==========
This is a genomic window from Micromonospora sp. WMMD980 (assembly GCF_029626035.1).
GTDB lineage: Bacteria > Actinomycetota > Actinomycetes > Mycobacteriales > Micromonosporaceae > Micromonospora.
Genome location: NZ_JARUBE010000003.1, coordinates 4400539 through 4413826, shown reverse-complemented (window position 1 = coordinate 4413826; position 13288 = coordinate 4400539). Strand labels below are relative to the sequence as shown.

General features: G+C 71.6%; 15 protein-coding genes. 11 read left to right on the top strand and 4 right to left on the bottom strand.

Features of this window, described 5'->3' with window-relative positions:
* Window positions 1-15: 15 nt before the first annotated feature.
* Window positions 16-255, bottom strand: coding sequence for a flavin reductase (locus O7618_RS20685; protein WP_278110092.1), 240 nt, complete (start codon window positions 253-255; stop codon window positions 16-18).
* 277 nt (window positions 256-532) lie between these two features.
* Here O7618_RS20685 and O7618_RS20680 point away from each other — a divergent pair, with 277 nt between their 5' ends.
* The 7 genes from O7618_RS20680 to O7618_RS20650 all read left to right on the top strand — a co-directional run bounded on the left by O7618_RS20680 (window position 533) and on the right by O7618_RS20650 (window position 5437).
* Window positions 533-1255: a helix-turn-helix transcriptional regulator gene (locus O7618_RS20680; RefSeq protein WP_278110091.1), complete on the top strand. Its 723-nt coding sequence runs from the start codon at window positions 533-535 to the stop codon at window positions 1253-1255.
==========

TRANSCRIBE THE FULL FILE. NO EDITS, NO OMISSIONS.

This is a genomic window from Micromonospora sp. WMMD980 (assembly GCF_029626035.1).
GTDB lineage: Bacteria > Actinomycetota > Actinomycetes > Mycobacteriales > Micromonosporaceae > Micromonospora.
Genome location: NZ_JARUBE010000003.1, coordinates 4400539 through 4413826, shown reverse-complemented (window position 1 = coordinate 4413826; position 13288 = coordinate 4400539). Strand labels below are relative to the sequence as shown.

General features: G+C 71.6%; 15 protein-coding genes. 11 read left to right on the top strand and 4 right to left on the bottom strand.

Features of this window, described 5'->3' with window-relative positions:
* Window positions 1-15: 15 nt before the first annotated feature.
* Window positions 16-255, bottom strand: coding sequence for a flavin reductase (locus O7618_RS20685; protein WP_278110092.1), 240 nt, complete (start codon window positions 253-255; stop codon window positions 16-18).
* 277 nt (window positions 256-532) lie between these two features.
* Here O7618_RS20685 and O7618_RS20680 point away from each other — a divergent pair, with 277 nt between their 5' ends.
* The 7 genes from O7618_RS20680 to O7618_RS20650 all read left to right on the top strand — a co-directional run bounded on the left by O7618_RS20680 (window position 533) and on the right by O7618_RS20650 (window position 5437).
* Window positions 533-1255: a helix-turn-helix transcriptional regulator gene (locus O7618_RS20680; RefSeq protein WP_278110091.1), complete on the top strand. Its 723-nt coding sequence runs from the start codon at window positions 533-535 to the stop codon at window positions 1253-1255.